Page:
2. Sex positive. Author Jenn Bennett has this natural and authentic way of dealing with sexuality; this book boasts one of the most candid, awkward, and wonderful conversations about sex by two fictional teens that I’ve ever read.
3. Mental illness. Without giving too much away, there’s a character in The Anatomical Shape of a Heart who has been diagnosed with a serious mental illness. I was moved by the way this character was portrayed — as a person, not an affliction– and with the utmost sensitivity and regard. Jenn Bennett is a new favorite author of mine, and this is a remarkable book.

36146624You’d Be Mine by Erin Han (April 2, 2019)
1. Country music! It’s no secret that I’m a huge country music fan, and the way my favorite genre was incorporated into this debut is glorious. While the novel is about two fictional singers, real life greats are sprinkled throughout, making the story feel rich and authentic.
2. All the angst. If you’re looking for an intense push-and-pull romance that’ll give you all the feels without reading as contrived or manipulative, watch for You’d Be Mine next spring. Annie and Clay have to slay a million demons to be together, and I rooted for them so hard.
3. Atmosphere. Erin Hahn has a gift for dropping the reader right into a scene — whether it be a family moment at Annie’s grandparents’ farm, Clay’s quiet show in a local dive bar, or an extravagant performance in a packed arena under the heat of the setting sun. I finished this novel wanting to live in its pages.

36199084The Kiss Quotient by Helen Hoang
1. Hot, hot, hot. Friends,  this is not YA. There’s a lot of steaminess — like, a lot, and it’s explicitly described — but the intimate scenes MCs Stella and Michael share aren’t gratuitous; they drive the plot. Plus, they’re beautifully written and packed with emotion and, wow, I really love this book.
2. Neurodiversity. Stella is on the spectrum, and she believes she’s bad at relationships as a result. Her challenges with connections and social situations are a big part of the story, but they’re not the biggest part of Stella. She’s incredibly smart, thoughtful, generous, and funny. One of the most deftly drawn protagonists I’ve read in a long time.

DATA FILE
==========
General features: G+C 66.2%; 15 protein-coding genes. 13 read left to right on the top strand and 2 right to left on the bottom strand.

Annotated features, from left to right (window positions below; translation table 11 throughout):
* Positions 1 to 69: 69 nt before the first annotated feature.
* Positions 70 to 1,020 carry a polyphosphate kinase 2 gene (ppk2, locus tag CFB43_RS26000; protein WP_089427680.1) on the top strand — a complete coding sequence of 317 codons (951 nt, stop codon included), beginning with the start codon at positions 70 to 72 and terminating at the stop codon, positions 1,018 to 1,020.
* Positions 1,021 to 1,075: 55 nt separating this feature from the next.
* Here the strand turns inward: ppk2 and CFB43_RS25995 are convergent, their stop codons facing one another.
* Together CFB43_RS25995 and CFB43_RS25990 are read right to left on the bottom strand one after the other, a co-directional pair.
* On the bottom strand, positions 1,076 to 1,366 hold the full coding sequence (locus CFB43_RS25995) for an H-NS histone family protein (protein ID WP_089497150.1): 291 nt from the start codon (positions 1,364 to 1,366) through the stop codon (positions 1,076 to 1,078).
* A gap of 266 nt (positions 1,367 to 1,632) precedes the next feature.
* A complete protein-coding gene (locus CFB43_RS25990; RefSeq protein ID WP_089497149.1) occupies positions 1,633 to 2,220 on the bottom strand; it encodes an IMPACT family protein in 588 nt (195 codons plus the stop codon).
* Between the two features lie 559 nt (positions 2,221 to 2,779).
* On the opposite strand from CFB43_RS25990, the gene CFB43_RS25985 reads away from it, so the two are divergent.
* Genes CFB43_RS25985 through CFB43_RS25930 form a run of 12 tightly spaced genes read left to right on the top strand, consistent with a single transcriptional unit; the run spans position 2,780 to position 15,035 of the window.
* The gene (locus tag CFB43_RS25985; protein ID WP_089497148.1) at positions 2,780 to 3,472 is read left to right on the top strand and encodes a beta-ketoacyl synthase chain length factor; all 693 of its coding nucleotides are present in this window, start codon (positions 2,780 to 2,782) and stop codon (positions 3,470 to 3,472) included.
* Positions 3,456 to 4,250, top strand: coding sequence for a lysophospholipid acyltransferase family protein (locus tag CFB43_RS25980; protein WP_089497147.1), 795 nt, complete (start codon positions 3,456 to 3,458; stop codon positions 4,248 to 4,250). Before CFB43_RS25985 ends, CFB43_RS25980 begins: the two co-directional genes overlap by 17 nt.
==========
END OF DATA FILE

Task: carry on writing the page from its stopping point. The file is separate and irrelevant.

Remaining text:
3. A+ love interest. Michael has the sort of complicated backstory that gives him that damaged romantic hero vibe, but he also has a warm family and a sweetly protective nature, and he’s altruistic to a fault. He’s seriously the best.

28587957Small Great Things by Jodi Picoult
1. Timely and important. I had misgivings going into Small Great Things; I didn’t want to read a white woman’s take on what it’s like to be a black woman, nor did I want to be preached to. Fortunately, I found this novel to be a thoughtful, nuanced look at what it means to be an ally; it’s a necessary and powerful read considering current events.
2. Unflinching. Honestly, I had a hard time reading white supremacist Turk’s point-of-view chapters. His language and ideologies literally made me cringe, but at the same time, his character arc captivated me. What does it take to produce a person like him? Is someone with such deeply engrained racism capable of change? Of redemption?
3. Unputdownable. This one’s definitely a page-turner, and there are some twists that shocked me. Additionally, the character development is masterful, as has been the case with all of the Jodi Picoult books I’ve read.

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No Place Like Here by Christina June (May 21, 2019)
1. Steep character arc. In the opening of this novel, MC Ashlyn reminded me of myself as a teenager: quiet, resigned, and stuck in my head. As the story progresses, though, she becomes a strong, take-charge girl who makes big decisions and takes risks. Teen readers will be able to relate to her, and I think they’ll love cheering her on.